• Presence of a hazardous substance directly associated with a development
  • Human Rights Act
  • Precedent - but only where it can be shown there would be a real danger that a proposal would inevitably lead to other inappropriate development (for example, isolated housing in the countryside)

10. Irrelevant reasons for objecton

There are certain matters which do not amount to ‘material planning considerations’ under current legislation and guidance. These matters cannot be taken into account in considering a planning application and should not be included in objections as they weaken your case:

  • The identity of the applicant or occupant
  • Unfair competition
  • Boundary disputes
  • Breach of covenants and personal property rights, including rights of way
  • Loss of a private view
  • Devaluation of property
  • Other financial matters
  • Matters controlled by other legislation - such as internal space standards for dwellings or fire prevention
  • Religious or moral issues - such as betting shops and amusement arcades
  • The fact that the applicant does not own the land to which the application relates
  • The fact that an objector is a tenant of land where the development is proposed
  • The fact that the development has already been carried out and the applicant is seeking to regularise the situation. People can carry out development at their own risk before getting planning permission)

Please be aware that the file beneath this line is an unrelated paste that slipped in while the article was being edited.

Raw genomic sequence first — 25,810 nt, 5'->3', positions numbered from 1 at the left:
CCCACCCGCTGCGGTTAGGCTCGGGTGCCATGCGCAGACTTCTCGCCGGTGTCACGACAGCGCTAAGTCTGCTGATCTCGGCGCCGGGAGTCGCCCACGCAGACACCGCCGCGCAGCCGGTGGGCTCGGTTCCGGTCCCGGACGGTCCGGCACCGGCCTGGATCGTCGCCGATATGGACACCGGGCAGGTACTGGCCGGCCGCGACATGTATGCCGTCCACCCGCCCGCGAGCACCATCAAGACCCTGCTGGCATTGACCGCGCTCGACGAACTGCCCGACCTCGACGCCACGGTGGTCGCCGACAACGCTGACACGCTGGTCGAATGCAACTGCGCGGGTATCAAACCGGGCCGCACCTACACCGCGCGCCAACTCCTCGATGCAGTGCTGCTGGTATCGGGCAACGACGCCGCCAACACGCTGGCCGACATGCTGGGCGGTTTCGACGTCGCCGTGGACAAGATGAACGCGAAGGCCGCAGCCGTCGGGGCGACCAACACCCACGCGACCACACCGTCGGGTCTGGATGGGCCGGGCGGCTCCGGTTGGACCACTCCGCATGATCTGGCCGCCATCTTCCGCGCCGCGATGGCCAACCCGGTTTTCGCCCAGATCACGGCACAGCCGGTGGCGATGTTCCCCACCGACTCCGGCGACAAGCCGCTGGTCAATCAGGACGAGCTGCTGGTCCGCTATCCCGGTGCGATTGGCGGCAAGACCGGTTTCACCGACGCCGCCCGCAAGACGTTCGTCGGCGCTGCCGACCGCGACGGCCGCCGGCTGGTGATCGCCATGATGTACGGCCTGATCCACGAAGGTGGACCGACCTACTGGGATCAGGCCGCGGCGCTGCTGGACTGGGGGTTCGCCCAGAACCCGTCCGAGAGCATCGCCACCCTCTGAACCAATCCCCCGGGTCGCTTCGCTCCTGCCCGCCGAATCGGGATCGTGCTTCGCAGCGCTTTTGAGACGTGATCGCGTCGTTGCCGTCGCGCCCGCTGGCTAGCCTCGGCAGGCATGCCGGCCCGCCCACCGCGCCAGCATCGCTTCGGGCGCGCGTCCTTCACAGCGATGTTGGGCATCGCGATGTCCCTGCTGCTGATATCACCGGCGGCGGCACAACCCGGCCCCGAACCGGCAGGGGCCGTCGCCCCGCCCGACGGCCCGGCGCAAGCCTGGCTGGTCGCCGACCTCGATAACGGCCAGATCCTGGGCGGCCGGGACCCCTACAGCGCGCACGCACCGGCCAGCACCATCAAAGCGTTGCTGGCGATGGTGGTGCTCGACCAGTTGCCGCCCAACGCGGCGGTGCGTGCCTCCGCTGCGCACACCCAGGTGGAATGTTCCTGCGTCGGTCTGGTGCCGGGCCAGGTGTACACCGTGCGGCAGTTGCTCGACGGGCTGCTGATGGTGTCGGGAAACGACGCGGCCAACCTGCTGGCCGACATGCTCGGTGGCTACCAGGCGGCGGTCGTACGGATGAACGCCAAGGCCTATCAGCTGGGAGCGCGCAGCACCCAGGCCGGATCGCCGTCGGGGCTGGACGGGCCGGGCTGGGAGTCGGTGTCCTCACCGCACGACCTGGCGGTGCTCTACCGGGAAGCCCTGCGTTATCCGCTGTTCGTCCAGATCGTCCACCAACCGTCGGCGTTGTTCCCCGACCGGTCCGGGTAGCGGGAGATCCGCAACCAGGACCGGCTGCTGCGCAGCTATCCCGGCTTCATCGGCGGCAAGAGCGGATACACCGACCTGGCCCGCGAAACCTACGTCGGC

• The developer’s motives, record or reputation

11. Other Matters

The person making a planning application has to provide enough information for the application to be determined. They do not have to provide every single detail before an application can be approved because certain matters can be resolved by way of conditions included as part of the permission.

Because of this, certain issues may not be considered as ‘objections’ but it is entirely reasonable for you to raise concerns on such issues and to ask to be kept informed before they are approved. These include:

  • The proposed type and colour of the materials to be used
  • The exact nature of any proposed planting or boundary treatment

12. If you are not happy with the council's decision

The person submitting a planning application can appeal to the Secretary of State if they disagree with the results of a planning application decision.

Unfortunately an objector has no such right of appeal. If you remain dissatisfied and feel that the council has acted illegally, irrationally or with procedural impropriety when making a decision, you may be able to appeal to the Ombudsman but the Ombudsman will only look at a case if you have given the Council the opportunity to review your concerns first.

If you feel that this applies, the best way to bring this to our attention is to use our Complaints process and we encourage you to do so if you think that we have not made a decision in an appropriate manner.